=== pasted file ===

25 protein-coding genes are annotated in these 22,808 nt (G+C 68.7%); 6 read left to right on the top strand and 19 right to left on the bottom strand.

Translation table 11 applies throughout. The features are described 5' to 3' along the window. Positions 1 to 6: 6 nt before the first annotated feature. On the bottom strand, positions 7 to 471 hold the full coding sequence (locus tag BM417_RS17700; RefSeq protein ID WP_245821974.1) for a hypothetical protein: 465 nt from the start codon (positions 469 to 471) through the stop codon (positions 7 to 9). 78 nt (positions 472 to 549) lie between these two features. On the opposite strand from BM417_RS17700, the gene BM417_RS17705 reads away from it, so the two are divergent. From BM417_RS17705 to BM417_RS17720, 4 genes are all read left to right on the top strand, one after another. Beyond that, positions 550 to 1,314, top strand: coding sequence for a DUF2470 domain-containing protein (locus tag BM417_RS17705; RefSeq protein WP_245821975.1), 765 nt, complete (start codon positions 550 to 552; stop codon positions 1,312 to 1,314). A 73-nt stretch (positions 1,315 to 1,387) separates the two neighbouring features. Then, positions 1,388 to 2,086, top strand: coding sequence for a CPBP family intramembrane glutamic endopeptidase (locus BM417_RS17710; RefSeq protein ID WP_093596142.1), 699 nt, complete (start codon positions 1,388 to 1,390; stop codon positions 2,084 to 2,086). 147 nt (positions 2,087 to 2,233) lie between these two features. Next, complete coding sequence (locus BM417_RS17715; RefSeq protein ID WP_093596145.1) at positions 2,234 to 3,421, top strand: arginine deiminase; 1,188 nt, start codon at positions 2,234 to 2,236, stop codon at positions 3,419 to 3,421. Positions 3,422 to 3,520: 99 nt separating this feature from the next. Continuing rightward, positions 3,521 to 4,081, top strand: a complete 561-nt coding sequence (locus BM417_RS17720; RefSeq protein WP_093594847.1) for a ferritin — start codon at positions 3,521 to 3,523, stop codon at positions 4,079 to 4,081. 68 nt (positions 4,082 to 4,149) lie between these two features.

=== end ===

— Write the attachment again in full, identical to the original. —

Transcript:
25 protein-coding genes are annotated in these 22,808 nt (G+C 68.7%); 6 read left to right on the top strand and 19 right to left on the bottom strand.

Translation table 11 applies throughout. The features are described 5' to 3' along the window. Positions 1 to 6: 6 nt before the first annotated feature. On the bottom strand, positions 7 to 471 hold the full coding sequence (locus tag BM417_RS17700; RefSeq protein ID WP_245821974.1) for a hypothetical protein: 465 nt from the start codon (positions 469 to 471) through the stop codon (positions 7 to 9). 78 nt (positions 472 to 549) lie between these two features. On the opposite strand from BM417_RS17700, the gene BM417_RS17705 reads away from it, so the two are divergent. From BM417_RS17705 to BM417_RS17720, 4 genes are all read left to right on the top strand, one after another. Beyond that, positions 550 to 1,314, top strand: coding sequence for a DUF2470 domain-containing protein (locus tag BM417_RS17705; RefSeq protein WP_245821975.1), 765 nt, complete (start codon positions 550 to 552; stop codon positions 1,312 to 1,314). A 73-nt stretch (positions 1,315 to 1,387) separates the two neighbouring features. Then, positions 1,388 to 2,086, top strand: coding sequence for a CPBP family intramembrane glutamic endopeptidase (locus BM417_RS17710; RefSeq protein ID WP_093596142.1), 699 nt, complete (start codon positions 1,388 to 1,390; stop codon positions 2,084 to 2,086). 147 nt (positions 2,087 to 2,233) lie between these two features. Next, complete coding sequence (locus BM417_RS17715; RefSeq protein ID WP_093596145.1) at positions 2,234 to 3,421, top strand: arginine deiminase; 1,188 nt, start codon at positions 2,234 to 2,236, stop codon at positions 3,419 to 3,421. Positions 3,422 to 3,520: 99 nt separating this feature from the next. Continuing rightward, positions 3,521 to 4,081, top strand: a complete 561-nt coding sequence (locus BM417_RS17720; RefSeq protein WP_093594847.1) for a ferritin — start codon at positions 3,521 to 3,523, stop codon at positions 4,079 to 4,081. 68 nt (positions 4,082 to 4,149) lie between these two features.